To reduce potential liability from chatbots, companies should regularly review the performance of their chatbots. In particular, the following could form part of the regular review:

  1. Reviewing the output of chatbots to ensure that the information they provide aligns with the company’s advertising and sales practices
  2. Promptly investigating any customer-reported issues associated with their chatbots

When the chatbot has been provided by a third party, ideally organisations should ensure that the contract with the third party affords it sufficient protection. Acceptable protection would include clearly outlining which party bears the liability for misleading/false information, and having appropriate obligations in place for the third party to make corrections to the chatbot in a timely manner. However, chatbot providers will resist very strongly any risk sharing which means organisations need to be vigilant about managing this risk in a practical manner, including by ensuring that related services are covered under their product liability insurance. So, when deploying chatbots with consumers, even for basic apparently benign use cases, thoroughly examine the risks associated with hallucinations and incorrect responses. If those responses cannot be fixed, consider another option or put in place a robust remedy process for your customers.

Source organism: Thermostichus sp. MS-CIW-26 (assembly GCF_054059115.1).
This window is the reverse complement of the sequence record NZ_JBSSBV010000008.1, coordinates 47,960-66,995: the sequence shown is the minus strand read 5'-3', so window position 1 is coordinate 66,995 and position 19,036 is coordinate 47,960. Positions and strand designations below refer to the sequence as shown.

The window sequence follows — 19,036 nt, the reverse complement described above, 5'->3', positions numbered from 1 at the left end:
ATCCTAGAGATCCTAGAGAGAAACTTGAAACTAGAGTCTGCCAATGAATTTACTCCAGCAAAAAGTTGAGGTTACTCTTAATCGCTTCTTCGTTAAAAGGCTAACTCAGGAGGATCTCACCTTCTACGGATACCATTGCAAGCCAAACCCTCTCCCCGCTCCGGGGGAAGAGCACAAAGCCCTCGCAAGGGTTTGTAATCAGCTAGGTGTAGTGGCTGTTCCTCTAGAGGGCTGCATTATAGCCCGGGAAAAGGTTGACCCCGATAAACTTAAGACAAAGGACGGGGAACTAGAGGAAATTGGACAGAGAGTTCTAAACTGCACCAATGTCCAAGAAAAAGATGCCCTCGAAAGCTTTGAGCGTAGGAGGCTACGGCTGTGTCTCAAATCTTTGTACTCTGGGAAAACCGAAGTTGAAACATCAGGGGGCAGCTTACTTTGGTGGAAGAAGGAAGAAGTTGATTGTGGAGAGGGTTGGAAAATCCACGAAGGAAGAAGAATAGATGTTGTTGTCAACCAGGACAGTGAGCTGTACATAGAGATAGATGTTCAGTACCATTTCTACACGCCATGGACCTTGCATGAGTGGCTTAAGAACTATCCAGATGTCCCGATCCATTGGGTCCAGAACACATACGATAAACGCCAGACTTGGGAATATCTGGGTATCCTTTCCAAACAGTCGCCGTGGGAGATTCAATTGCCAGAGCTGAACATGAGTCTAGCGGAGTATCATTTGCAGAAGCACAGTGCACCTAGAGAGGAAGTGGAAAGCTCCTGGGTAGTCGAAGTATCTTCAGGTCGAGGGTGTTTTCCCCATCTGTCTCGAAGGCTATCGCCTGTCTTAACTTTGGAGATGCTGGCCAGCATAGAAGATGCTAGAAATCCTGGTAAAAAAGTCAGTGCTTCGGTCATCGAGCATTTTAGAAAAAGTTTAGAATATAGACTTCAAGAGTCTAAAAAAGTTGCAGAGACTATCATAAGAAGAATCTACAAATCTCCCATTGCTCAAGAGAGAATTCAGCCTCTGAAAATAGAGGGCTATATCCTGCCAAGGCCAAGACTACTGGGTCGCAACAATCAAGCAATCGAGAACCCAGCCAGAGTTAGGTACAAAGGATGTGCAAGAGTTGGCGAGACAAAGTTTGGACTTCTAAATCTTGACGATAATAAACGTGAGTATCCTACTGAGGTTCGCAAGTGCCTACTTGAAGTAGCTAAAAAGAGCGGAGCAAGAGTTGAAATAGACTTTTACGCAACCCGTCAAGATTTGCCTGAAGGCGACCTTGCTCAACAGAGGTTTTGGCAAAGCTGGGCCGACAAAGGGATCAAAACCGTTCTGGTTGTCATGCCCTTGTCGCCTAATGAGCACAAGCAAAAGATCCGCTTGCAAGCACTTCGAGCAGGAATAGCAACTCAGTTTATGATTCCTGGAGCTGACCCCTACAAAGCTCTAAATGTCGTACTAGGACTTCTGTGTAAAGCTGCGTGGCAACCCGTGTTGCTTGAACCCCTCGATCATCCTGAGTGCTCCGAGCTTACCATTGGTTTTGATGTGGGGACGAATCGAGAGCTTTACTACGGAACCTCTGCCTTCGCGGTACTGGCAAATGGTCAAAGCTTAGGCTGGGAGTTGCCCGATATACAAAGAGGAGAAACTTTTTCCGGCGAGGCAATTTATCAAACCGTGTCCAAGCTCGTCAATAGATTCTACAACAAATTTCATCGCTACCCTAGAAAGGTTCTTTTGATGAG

For more information, please contact a member of our Technology team.

The content of this article is provided for information purposes only and does not constitute legal or other advice.

People also ask

What is the artificial intelligence law in Ireland?

At present, there is no overarching law which governs the use of artificial intelligence. However, this will change imminently with the adoption of the AI Act, an EU Regulation which will apply across the Member States of the European Union. In addition, artificial intelligence is subject to other areas of law such as the GDPR and consumer protection laws.

Has the AI Act been passed?

Agreement has been reached on the EU AI Act and it is expected to be adopted following a European Parliament vote in April. It is expected to enter into force 20 days after it is published in the Official Journal of the European Union.